My boys…I shake myself from the fantasy just as I am pulling into the parking lot at work. I feel good. I’m oddly proud of my sons for wanting world peace. I remind myself to enjoy Christmas with them this year–it’s probably Owen’s last year “believing”.

And then an image pops into my head that warms my heart: It’s of our two dogs lying by the fire Christmas morning, gnawing on the last remnants of an elf ear . Ahhhh. Don’t you just love the holidays?

Photo credits: Michael Kappel

 

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22 comments

  1. I’m in the midst of a self-imposed blogging exile for the month of December. I was also going to stop reading other people’s blogs for the month. I’m complying with the former and ignoring the latter. Your blog is a great example of why I can’t stop reading the blogs I follow. Great post. My boys are 16 and 18 so I have absolutely no idea what you’re talking about with Elf on the Shelf. All I can say about what you describe here is “what the hell?” and “Really?”
    I, too, find myself enjoying the season less and less. If we could do away with the entire consumeristic nature of it, as far as I’m concerned, it would be 100 times better. But that aint gonna happen.

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  2. Excellent post! We don’t have a dumb ol’ Elf either, because I have officially put my foot down on that particular fad. I completely agree with you about Christmas spiraling out of control with consumerism. And although I cannot stop our friends and family from overloading the kids with toys a-plenty I am really trying to instil in them how important the family time and merriment of the holiday is too.

    Again this was just such a great post!! 🙂

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  3. Poor deprived boys! Murray and Felice add magic to christmas at the McAlee house. No threats of watching. They just hang out with us. But its a pain in the ass to move them! Lol Another loved blog entry!! Ya better watch your mailbox i might send an elf to the Trainers! 😉

    Corinne McAlee 610-431-0522 610-864-6152 cell Please use cmcalee1@me.com for future emails

    >

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  4. Oh how I loved this Mike! Why, oh why, have we let the true meaning of Christmas get away from us? At least I have the memories of growing up in a time when we truly celebrated family and the reason for the season….and we didn’t need elves or Black Friday! 🙂
    You always bring me back to those wonderful memories of growing up in a totally different era….I miss those days! Thank you as always for sharing!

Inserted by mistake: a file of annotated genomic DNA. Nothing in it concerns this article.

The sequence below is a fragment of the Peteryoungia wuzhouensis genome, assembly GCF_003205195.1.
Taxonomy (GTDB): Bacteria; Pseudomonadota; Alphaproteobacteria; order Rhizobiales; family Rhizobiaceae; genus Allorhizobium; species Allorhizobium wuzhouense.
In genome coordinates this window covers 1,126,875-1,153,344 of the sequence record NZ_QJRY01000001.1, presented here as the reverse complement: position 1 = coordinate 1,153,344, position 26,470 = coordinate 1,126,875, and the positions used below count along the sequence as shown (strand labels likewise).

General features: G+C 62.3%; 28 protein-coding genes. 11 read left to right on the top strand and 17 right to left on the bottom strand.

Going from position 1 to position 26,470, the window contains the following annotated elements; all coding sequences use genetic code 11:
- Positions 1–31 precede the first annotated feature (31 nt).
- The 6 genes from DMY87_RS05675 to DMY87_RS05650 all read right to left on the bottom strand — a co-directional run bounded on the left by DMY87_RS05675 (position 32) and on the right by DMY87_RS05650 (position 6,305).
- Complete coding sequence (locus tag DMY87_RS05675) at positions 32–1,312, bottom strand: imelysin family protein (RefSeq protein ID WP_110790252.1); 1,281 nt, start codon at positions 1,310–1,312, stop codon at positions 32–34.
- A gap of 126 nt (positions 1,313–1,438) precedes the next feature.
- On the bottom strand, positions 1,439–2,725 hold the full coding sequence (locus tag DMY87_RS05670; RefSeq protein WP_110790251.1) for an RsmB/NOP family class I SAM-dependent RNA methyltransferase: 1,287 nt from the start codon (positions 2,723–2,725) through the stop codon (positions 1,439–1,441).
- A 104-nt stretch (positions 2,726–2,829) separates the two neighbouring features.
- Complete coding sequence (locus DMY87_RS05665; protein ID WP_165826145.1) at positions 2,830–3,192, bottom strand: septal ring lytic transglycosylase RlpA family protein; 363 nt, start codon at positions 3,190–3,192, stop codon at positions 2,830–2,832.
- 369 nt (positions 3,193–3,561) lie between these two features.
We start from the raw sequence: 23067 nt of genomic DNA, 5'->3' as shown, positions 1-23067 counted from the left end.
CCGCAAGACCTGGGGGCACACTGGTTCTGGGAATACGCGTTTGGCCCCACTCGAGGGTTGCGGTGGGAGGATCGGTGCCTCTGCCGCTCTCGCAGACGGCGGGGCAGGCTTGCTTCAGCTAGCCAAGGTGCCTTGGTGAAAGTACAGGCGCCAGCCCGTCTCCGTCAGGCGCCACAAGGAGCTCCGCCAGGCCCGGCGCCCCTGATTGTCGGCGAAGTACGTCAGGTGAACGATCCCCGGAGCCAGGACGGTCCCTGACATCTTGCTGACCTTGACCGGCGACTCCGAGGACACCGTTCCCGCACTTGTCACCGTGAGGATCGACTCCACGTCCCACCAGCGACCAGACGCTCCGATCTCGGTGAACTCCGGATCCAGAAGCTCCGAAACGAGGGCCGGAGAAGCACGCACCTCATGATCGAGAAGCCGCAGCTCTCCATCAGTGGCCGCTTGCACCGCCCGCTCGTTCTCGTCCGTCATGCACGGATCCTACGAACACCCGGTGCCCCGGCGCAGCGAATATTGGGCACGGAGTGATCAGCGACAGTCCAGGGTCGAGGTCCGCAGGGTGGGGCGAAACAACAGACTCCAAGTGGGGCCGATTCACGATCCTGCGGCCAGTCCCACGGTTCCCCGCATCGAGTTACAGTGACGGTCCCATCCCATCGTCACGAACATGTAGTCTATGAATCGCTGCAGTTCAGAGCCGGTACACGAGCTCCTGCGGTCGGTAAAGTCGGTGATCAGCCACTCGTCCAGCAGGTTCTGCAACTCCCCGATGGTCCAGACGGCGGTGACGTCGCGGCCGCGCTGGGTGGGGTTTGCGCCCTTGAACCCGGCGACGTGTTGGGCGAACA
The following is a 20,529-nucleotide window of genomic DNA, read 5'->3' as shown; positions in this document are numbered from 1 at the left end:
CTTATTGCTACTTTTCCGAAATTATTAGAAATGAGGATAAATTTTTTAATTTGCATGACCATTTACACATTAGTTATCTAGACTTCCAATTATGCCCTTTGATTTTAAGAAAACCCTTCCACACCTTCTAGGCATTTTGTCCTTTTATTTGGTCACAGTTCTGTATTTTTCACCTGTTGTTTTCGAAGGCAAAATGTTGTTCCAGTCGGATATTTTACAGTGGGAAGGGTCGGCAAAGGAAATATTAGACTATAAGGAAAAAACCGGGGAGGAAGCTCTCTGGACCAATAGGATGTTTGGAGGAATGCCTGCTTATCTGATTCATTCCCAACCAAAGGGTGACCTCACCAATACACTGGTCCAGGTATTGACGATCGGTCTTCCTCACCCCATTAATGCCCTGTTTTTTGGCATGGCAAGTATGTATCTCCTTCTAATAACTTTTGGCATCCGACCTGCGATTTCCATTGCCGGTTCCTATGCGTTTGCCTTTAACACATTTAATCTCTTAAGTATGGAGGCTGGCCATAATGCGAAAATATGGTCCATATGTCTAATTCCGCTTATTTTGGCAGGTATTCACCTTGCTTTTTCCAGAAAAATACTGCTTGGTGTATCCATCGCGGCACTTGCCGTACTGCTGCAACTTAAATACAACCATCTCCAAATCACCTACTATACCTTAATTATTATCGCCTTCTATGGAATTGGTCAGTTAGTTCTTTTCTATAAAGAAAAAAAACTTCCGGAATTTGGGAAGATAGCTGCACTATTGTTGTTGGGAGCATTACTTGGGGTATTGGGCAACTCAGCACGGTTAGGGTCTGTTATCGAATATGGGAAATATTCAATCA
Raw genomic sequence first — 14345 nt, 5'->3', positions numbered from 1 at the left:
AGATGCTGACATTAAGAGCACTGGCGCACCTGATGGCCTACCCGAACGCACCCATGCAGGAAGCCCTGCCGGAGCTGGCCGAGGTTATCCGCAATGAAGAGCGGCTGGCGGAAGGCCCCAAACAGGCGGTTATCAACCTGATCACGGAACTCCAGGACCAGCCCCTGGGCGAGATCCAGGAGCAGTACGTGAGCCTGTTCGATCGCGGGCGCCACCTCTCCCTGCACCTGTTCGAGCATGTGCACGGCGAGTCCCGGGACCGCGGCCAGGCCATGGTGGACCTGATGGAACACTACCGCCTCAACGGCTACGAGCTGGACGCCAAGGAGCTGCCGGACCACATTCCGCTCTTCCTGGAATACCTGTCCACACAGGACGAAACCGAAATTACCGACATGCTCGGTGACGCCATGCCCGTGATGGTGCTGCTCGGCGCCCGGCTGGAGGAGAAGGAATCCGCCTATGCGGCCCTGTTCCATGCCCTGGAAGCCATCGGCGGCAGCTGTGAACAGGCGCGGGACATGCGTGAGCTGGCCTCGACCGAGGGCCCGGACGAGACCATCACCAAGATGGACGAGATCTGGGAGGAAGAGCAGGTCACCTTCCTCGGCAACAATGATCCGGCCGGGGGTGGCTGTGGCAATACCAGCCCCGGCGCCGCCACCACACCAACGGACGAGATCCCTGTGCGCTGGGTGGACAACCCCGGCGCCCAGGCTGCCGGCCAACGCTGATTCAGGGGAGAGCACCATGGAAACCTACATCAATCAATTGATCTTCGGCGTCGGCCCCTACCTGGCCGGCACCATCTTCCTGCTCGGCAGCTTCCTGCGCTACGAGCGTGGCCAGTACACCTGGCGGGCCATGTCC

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    1. Here, here, Michael. I am childless, but were I with child, I, too, would boycott the elf on the shelf craze. I agree, very Big Brother-ish. Loved your elf hell, helf reference. Hilarious as always!

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  5. I didn’t even know elves were a craze (it’s Homestuck, Sherlock, Dr. Who, and Tumblr fandoms in our house now), but our old Christmas box includes three original elves (now heirlooms, eh?) handed down to (that is, dumped on) us by the kids’ grandparents (gee, thanks). They’re faded and worn, but the girls just won’t let them go. Maybe this Christmas, eh?

    Oh, and I just wrote a short piece about losing my belief in Santa Claus when I was five. Owen will weather this particular rite of passage just fine. He comes from hardy stock.

    Happy Christmas!

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      1. Yes, I’ve been hiding out and writing a couple of childhood memory pieces. It’s way better than shopping. Plus it saves money (you can’t beat free blogging, well, unless I actually start getting paid to write) and time (I could be writing, right?), not to mention my sanity (for Christmas sake). Did you ever read my Ebeneezer Scrooge piece? I don’t entirely disagree with old Scrooge. WP liked it. Maybe you will too.

        Anyway, I don’t know if the Twits will get our stories read, but they won’t be read if they’re not even out there, right? It’s a lottery of sorts. So many writers, and so few readers. Sometimes I just sit and read my own posts. There’s no sense in letting good writing go unread. Does your family read your posts? Just curious, I am.

        I’m glad to have found your writing, and a Happy Christmas to all!

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  6. Thank God those pesky elves haven’t made their way to Australia! Keeping the Santa dream alive makes me nervous. I dread the day my kids look at me with big betrayed eyes and accuse me of lying! But then again I want them to find out, so I can stop sneaking around. Phew, it feels good at admit that! Thanks Michael, your honesty is liberating. 🙂

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  7. I remember when I received socks for Christmas it was a good way of putting things in perspective. I only just starting seeing this Elf. I like the close-up photograph of it’s eyes…it reminds me of some of scary toys of my daughter’s Christmases.